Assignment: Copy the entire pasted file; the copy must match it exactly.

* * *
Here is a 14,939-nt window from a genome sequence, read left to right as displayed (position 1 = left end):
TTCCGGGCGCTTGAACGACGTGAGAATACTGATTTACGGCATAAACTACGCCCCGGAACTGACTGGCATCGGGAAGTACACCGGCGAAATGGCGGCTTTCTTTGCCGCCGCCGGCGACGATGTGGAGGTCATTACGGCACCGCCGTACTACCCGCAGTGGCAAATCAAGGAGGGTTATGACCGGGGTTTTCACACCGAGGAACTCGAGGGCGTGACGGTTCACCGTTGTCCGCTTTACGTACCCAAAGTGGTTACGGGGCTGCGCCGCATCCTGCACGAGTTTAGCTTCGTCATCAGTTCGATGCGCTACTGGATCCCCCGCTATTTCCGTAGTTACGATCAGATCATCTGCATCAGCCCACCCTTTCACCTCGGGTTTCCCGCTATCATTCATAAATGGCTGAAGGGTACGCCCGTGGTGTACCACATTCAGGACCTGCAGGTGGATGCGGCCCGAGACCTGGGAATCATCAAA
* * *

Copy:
Here is a 14,939-nt window from a genome sequence, read left to right as displayed (position 1 = left end):
TTCCGGGCGCTTGAACGACGTGAGAATACTGATTTACGGCATAAACTACGCCCCGGAACTGACTGGCATCGGGAAGTACACCGGCGAAATGGCGGCTTTCTTTGCCGCCGCCGGCGACGATGTGGAGGTCATTACGGCACCGCCGTACTACCCGCAGTGGCAAATCAAGGAGGGTTATGACCGGGGTTTTCACACCGAGGAACTCGAGGGCGTGACGGTTCACCGTTGTCCGCTTTACGTACCCAAAGTGGTTACGGGGCTGCGCCGCATCCTGCACGAGTTTAGCTTCGTCATCAGTTCGATGCGCTACTGGATCCCCCGCTATTTCCGTAGTTACGATCAGATCATCTGCATCAGCCCACCCTTTCACCTCGGGTTTCCCGCTATCATTCATAAATGGCTGAAGGGTACGCCCGTGGTGTACCACATTCAGGACCTGCAGGTGGATGCGGCCCGAGACCTGGGAATCATCAAA